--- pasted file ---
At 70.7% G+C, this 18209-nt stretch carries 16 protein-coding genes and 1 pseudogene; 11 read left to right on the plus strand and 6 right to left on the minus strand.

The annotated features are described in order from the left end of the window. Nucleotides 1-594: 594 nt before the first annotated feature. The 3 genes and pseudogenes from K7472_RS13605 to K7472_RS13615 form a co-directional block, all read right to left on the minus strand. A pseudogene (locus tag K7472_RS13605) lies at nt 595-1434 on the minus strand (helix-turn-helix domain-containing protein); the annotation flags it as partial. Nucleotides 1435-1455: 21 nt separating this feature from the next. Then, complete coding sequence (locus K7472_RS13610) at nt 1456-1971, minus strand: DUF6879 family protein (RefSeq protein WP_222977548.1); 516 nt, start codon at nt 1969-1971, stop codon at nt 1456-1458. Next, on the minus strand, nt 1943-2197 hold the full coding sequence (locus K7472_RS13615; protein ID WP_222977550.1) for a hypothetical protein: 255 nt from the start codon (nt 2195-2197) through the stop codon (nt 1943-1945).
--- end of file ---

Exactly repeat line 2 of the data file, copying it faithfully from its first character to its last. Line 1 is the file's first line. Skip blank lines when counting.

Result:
The annotated features are described in order from the left end of the window. Nucleotides 1-594: 594 nt before the first annotated feature. The 3 genes and pseudogenes from K7472_RS13605 to K7472_RS13615 form a co-directional block, all read right to left on the minus strand. A pseudogene (locus tag K7472_RS13605) lies at nt 595-1434 on the minus strand (helix-turn-helix domain-containing protein); the annotation flags it as partial. Nucleotides 1435-1455: 21 nt separating this feature from the next. Then, complete coding sequence (locus K7472_RS13610) at nt 1456-1971, minus strand: DUF6879 family protein (RefSeq protein WP_222977548.1); 516 nt, start codon at nt 1969-1971, stop codon at nt 1456-1458. Next, on the minus strand, nt 1943-2197 hold the full coding sequence (locus K7472_RS13615; protein ID WP_222977550.1) for a hypothetical protein: 255 nt from the start codon (nt 2195-2197) through the stop codon (nt 1943-1945).